When terrorists flew two airliners into the World Trade Center on September 11, 2001, a small team of animal nutritionists in Ohio jumped into action.
Every flight in the country had been grounded, which meant the Columbus Zoo and Aquarium’s weekly shipments of animal food would be delayed indefinitely. Fish for the penguins could be supplied from the zoo’s freezers, and leaves for the langurs (a genus of large Old World monkeys found throughout Southeast Asia) could be sourced locally. But what about the koalas?
Koalas, as you may know, subsist almost exclusively on a diet of eucalyptus shoots and leaves. They usually munch around 200 to 500 grams of the stuff every day, thanks to digestive systems that are specially adapted to digest the plant's usually inedible toxins. But eucalyptus is a tropical plant, and there was certainly none growing in Ohio in September. Usually, the zoo flew in its weekly shipment from Arizona.
With no idea how long the nation’s shipping routes would be down (and knowing that the rest of the country had more important matters to attend to than koala nutrition) zookeepers decided to take matters into their own hands, recalls animal nutrition assistant Amanda Zolman. They called up all the animal facilities nearby that also had koalas, pitched in to rent a truck, and decided to take a road trip to the closest eucalyptus supplier they could find. That ended up being in Florida, nearly a thousand miles away.
The experience was not soon forgotten. “Now, I try to keep a month and a half supply of everything,” says Zolman. “Our goal is to not to have to scramble like that.” Since 9/11, the zoo has constructed two greenhouses that grow nothing but 18 different species of eucalyptus, in case of future eucalyptus-blocking disaster catastrophes.
This scenario only scratches the surface of the logistical challenges zoo nutritionists face in their efforts to keep their thousands of charges fed and healthy. From planning ahead for natural disasters like hurricanes and floods, to dealing with catastrophic manmade disruptions, to simply meeting the daily nutritional needs and individual preferences of highly specialized animals, feeding a zoo may well be one of the most difficult jobs on Earth.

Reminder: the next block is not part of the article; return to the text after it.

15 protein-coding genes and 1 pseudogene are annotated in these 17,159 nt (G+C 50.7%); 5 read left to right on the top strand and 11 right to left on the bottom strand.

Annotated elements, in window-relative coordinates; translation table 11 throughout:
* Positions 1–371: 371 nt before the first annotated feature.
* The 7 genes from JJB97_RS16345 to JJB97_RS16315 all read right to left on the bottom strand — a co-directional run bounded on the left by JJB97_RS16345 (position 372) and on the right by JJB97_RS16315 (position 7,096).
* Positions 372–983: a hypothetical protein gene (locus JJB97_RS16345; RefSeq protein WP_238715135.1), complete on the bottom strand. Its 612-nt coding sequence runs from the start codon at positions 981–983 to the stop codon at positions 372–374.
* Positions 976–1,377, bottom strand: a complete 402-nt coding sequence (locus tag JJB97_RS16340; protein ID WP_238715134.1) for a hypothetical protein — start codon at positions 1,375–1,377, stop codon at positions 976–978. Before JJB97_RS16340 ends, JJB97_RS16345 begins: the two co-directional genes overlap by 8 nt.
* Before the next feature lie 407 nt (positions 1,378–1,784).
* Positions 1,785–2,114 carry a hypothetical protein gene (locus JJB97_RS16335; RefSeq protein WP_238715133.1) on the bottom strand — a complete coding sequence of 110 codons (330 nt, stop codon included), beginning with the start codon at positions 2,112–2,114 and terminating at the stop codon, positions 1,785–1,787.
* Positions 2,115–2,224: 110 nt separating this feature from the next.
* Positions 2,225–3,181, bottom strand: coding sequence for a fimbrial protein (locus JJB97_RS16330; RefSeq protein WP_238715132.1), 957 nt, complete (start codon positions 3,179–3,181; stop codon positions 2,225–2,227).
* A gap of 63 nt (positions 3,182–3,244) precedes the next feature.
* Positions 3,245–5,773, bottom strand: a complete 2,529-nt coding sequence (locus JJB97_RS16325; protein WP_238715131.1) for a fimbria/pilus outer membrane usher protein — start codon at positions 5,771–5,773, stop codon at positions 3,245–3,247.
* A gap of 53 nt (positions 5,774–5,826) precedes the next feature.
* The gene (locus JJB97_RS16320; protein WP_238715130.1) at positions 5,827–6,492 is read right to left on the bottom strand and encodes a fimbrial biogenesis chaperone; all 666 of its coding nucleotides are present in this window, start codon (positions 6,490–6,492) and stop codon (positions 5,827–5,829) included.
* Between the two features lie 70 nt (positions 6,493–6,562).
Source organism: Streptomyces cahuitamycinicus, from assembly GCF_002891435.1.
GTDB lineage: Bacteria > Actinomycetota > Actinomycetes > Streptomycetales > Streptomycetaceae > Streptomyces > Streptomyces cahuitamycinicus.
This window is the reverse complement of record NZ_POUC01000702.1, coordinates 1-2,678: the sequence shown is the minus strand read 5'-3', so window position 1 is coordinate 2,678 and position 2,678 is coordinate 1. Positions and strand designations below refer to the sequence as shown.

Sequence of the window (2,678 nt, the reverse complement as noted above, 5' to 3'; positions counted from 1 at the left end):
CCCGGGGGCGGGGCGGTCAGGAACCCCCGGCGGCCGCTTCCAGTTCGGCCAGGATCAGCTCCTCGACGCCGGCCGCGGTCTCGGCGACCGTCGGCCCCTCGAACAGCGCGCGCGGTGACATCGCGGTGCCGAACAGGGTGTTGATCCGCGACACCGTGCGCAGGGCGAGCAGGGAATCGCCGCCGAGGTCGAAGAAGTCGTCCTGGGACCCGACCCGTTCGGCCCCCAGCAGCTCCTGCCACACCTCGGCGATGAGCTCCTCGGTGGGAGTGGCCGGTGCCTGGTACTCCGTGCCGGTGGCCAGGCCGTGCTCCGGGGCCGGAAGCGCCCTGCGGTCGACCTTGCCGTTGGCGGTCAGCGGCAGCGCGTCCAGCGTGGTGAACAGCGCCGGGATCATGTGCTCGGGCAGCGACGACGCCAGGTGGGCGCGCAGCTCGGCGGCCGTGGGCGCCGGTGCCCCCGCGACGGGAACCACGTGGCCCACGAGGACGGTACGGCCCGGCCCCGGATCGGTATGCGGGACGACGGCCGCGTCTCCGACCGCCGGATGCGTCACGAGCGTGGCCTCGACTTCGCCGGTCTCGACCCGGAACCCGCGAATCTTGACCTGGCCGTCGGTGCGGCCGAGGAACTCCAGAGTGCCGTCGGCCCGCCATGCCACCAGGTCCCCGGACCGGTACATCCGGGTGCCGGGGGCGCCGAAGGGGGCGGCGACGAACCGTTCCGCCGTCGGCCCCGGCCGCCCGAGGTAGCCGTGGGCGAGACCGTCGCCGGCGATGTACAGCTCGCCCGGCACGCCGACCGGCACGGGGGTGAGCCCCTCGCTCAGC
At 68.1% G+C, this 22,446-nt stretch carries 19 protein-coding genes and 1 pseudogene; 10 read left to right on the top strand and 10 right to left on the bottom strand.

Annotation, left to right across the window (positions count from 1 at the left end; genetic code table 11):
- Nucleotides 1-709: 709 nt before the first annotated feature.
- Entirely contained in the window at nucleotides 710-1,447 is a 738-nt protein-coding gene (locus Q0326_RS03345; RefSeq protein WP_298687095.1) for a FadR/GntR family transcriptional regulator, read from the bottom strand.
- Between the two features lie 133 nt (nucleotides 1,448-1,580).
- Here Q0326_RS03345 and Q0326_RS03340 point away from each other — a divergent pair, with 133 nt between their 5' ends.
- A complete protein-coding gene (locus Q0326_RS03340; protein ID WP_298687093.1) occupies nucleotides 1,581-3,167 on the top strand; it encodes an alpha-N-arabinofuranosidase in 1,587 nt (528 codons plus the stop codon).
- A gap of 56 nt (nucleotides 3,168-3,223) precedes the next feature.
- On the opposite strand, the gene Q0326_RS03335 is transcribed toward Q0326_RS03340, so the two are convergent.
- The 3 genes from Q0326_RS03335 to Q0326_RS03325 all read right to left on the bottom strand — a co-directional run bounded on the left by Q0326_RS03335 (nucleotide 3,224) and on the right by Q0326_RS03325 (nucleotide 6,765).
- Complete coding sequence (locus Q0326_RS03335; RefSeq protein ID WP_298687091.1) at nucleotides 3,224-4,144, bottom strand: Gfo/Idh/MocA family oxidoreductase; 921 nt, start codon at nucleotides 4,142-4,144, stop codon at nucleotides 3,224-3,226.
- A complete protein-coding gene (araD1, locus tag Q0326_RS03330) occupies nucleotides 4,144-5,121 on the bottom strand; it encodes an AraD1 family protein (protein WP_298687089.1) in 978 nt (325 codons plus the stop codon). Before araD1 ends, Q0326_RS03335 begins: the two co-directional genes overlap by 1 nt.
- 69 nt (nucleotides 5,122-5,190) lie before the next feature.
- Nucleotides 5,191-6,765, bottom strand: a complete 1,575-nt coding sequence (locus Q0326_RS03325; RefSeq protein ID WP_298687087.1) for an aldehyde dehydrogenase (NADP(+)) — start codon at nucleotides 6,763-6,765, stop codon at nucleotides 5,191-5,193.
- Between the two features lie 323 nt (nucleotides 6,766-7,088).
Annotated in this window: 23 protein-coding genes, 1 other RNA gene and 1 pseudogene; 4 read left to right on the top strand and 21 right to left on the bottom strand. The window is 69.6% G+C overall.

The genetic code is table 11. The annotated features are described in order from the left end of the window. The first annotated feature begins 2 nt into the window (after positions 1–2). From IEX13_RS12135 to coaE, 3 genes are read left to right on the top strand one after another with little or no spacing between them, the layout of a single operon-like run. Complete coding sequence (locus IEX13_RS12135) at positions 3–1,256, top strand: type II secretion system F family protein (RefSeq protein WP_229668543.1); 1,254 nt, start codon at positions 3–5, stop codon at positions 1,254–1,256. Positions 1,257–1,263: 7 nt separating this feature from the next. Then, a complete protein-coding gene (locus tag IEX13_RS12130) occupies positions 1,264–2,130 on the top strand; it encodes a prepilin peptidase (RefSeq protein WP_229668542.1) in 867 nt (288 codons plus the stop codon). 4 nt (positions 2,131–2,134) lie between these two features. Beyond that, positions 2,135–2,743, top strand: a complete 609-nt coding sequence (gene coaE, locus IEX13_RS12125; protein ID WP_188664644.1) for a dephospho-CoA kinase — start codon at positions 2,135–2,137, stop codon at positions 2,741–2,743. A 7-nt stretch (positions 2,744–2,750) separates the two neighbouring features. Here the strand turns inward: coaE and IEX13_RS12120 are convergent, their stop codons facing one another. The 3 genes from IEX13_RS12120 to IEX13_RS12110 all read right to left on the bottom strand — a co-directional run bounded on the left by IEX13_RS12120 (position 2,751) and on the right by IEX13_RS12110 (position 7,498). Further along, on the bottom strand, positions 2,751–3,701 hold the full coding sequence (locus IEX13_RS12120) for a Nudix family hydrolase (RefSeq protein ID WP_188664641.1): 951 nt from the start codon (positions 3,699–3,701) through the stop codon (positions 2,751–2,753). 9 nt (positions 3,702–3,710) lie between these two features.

And to meet these challenges, zookeepers have had to get more than a little creative.
The Columbus Zoo and Aquarium is home to some 800 species of mammal, bird, reptile, and fish—more than 10,000 hungry mouths in all. And many of those fish survive on fresh brine shrimp flown in from Florida each week.
If the brine shrimp supplier should be impacted in anyway—several years ago, a storm ripped off the facility’s roof—the zoo will switch over to an emergency stockpile of shrimp they keep in freezers. But the reserves can only last so long, which means high winds and flooding in Florida have a very real impact on the wellbeing of tropical fish in Ohio.
Similarly, when Hurricane Katrina ravaged New Orleans, it also shut down the zoo’s largest cricket supplier, a staple insect for myriad lizards, frogs, and birds. Toxic algal bloom season, which seems to be getting longer each year due to climate change, can turn the anchovy supply poisonous. And that means finding alternative foods for the penguins.
Disaster or no disaster, one of the premier problems of feeding a zoo is pickiness. Take the koalas, for example; in the wild, these selective eaters choose to nibble on different eucalyptus species at different times of the year, avoiding one plant when it’s flowering and favoring another when it’s putting out fresh shoots. The Columbus Zoo’s female, Wruwallin, is particularly hard to please, says Zolman, noting that she’ll only eat the most tender shoots from a bouquet, and only when they’re presented in large quantities.
That’s why zookeepers are careful to give the resident koalas a taste of the on-site disaster stash every now and again just to make sure they’re acclimatized to the local flavor. “The soil we’re growing it in is very different than the soil in Arizona,” says Zolman. “So in the event we need to go full throttle, we want to make sure it’s an item that they’re actually going to eat.”
Similarly, penguins will only deign to eat whole fish that are less than six inches in length and no more than an inch wide. And when the Columbus Zoo is expecting chicks, they’ll need to have two- to three-inch fingerlings on hand for when the little ones transition from their parents’ crop milk to hard food.